‘Strangers With Known Faces’ is the only novel of mine to get published. Besides this, non-fiction articles written by me have appeared in certain journals.
- So how was this journey of becoming a published author?
Once the manuscript was ready, I came across certain publishers who publish books written by debut authors. I phoned the office of the Gurgaon based Invincible Publishers. At that time, it was quite new in business. The founder, Mr. Ajay Setia was very much interested in my book’s plot. After my book was selected for publication, I paid a small amount to cover for the printing cost. I already had the front and back cover-design in place. The entire process did not take much time. Within a month, the Kindle Edition of my book was ready. Two weeks later, the hard copy got printed.
- Have you self-published your book or followed the traditional approach?
The word ‘self-publication’ has more than on meaning. I certainly did not publish the book myself. As mentioned before, my book has been published by Invincible Publishers, Gurgaon. But I did pay a small sum for the printing cost.
- Which approach is better according to you: traditional or self-publishing, and why?
This depends on an individual basis. Self-publishing is a boon for debut authors who have no credentials beforehand. The other option is to contact multiple publishing houses either on your own or to outsource the publisher hunt to a literary agent. This latter generally is a time-consuming process. But it is easy for people like established journalists. The publishing circles take a good notice of both fiction and non-fiction works by that community. In this case, self-publishing is a redundant option. One advantage of the traditional publisher is the in-house editor who corrects typos and grammatical mistakes at no extra cost. But then these editors are also known to interfere in the story’s plot. Sometimes that is a good thing. A constructive suggestion should always be adhered to. But it many cases, this may go against the author’s vision.
- What should the beginners do today?
The beginners should get a good story first. For that to happen, one has to read a lot. Thanks to the encouragement to newcomers by various publishing houses, there is a glut of fiction in the market these days. Without taking names, I can safely say that the only stuff that these people have read are novels with mushy 6/7 word titles. If you are a serious reader, please stay away from those books. If you cannot read non-fiction books on psychology and philosophy, at least start with classic literature. And by classic, I do not necessarily mean Charles Dickens or Leo Tolstoy. Closer home, both in distance and time, there are authors like Ruskin Bond and Anita Desai. Once a good story has been envisioned, the next step is to put it into words. The Queen’s English is not a necessity these days, but blatant grammatical errors do take away the charm of the reading process. Thankfully, we have software like Grammarly that give suggestions for the more grammatically appropriate alternative in case of an error. And most important: all literature may not be in English. An author should writein a language he/she is most comfortable in. Literature, like music, should not be bound by language.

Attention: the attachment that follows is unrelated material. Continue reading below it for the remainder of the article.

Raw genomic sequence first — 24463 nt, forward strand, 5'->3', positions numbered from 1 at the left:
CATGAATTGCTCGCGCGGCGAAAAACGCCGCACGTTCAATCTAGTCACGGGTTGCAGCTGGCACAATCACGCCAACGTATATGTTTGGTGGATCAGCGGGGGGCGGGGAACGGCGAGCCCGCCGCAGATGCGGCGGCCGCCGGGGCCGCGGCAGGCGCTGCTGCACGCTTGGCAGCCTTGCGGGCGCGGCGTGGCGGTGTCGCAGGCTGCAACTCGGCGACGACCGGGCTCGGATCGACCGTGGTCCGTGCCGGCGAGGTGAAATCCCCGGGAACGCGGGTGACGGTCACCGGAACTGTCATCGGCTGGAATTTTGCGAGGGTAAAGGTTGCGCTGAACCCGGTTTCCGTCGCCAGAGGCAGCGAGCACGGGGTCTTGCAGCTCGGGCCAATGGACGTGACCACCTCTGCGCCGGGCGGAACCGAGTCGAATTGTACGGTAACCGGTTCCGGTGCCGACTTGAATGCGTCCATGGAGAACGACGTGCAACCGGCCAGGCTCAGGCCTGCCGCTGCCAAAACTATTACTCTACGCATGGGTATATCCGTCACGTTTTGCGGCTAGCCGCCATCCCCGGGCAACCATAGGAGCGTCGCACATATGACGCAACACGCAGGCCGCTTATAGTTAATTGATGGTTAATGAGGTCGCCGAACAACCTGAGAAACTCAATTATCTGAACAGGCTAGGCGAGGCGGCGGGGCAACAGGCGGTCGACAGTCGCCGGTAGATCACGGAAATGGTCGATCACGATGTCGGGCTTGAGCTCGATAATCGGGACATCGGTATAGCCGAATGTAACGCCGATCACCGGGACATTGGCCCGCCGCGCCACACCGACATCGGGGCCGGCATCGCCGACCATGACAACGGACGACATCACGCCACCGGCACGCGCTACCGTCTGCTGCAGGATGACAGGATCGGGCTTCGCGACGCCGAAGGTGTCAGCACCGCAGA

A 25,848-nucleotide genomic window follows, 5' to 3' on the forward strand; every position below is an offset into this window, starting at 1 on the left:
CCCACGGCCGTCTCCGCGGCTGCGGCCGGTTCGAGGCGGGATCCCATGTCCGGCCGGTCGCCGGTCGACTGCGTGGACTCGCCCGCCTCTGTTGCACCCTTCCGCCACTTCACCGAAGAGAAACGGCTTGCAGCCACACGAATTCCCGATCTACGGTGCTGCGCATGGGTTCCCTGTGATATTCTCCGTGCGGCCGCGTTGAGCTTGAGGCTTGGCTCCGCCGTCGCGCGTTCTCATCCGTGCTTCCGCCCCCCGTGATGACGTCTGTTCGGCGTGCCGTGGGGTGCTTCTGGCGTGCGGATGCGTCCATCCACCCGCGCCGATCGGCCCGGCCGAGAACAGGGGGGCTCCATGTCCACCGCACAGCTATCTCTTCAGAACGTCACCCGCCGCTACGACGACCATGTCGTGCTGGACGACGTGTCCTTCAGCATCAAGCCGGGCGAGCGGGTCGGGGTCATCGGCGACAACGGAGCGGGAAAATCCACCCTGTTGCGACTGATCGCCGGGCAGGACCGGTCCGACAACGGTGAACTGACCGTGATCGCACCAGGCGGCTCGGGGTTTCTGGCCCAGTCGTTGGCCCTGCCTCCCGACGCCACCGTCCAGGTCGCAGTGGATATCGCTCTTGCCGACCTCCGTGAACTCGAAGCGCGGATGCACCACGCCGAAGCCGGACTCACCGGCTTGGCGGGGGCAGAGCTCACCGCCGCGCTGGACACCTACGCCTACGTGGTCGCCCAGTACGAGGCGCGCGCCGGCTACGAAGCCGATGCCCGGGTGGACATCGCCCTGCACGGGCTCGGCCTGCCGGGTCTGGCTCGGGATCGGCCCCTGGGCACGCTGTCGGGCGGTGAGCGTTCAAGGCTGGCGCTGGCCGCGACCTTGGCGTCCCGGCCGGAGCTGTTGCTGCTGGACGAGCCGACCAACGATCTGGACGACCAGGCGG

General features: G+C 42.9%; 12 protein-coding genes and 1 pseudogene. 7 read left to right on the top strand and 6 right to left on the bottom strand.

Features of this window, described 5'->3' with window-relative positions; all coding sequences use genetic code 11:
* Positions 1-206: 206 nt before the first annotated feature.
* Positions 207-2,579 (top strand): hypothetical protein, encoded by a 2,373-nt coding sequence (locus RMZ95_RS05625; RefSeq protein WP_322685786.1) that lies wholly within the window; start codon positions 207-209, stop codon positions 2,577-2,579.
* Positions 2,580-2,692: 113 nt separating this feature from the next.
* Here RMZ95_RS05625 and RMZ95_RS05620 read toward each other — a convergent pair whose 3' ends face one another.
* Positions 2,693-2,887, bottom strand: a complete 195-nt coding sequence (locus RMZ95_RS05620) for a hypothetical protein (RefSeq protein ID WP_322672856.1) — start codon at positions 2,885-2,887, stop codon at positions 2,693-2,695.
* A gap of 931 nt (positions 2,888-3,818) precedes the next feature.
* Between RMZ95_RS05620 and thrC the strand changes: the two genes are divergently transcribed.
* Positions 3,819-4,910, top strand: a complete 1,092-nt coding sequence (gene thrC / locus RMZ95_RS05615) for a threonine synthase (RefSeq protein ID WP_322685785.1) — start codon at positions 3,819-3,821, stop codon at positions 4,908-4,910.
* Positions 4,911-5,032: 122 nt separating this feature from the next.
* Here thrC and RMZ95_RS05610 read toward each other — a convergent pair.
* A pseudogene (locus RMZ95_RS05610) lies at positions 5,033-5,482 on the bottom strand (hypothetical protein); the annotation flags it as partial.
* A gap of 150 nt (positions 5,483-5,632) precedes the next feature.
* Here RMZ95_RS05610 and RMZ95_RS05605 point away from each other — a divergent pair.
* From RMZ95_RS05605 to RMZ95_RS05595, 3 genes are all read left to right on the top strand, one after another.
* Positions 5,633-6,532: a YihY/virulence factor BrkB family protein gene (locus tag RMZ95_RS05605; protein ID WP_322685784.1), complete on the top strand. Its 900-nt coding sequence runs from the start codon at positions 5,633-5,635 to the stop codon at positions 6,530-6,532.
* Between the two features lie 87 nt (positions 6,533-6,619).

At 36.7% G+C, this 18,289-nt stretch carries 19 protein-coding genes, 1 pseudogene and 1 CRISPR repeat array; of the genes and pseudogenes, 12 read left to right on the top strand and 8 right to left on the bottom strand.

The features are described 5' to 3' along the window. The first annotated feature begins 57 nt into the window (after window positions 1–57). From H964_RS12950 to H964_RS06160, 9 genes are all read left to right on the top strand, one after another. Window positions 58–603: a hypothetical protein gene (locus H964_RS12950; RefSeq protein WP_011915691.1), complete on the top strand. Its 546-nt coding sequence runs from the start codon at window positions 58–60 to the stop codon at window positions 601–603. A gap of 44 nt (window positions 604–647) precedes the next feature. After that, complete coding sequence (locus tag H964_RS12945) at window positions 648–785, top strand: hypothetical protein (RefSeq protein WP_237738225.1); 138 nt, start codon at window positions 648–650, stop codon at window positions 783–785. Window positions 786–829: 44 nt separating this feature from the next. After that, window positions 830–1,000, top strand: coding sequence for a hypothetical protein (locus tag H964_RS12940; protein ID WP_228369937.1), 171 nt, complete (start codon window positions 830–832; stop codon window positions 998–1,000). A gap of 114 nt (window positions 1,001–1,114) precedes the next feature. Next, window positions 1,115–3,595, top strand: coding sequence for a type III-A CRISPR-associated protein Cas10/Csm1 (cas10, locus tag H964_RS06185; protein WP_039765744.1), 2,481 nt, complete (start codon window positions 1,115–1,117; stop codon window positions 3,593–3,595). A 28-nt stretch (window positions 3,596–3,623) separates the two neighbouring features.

- What is your take on book publishing as you see the current scenario?
Like all other industries, the book publishing sector is going through a transitory phase. The rapids strides in Information Technology and the prevalence of the ubiquitous social media have given people a lot to choose from. The Kindle reader and concepts like self- publishing have made the game more interesting. The changing social, cultural, economic, political, and technological scenario throughout the world has given birth to a lot of new ideas. There are so many topics to write about, and so much for the readers to choose from. Publishing houses need a different marketing strategy to cater to the current market. What worked two decades back will certainly not work now.
- What are your forthcoming writings?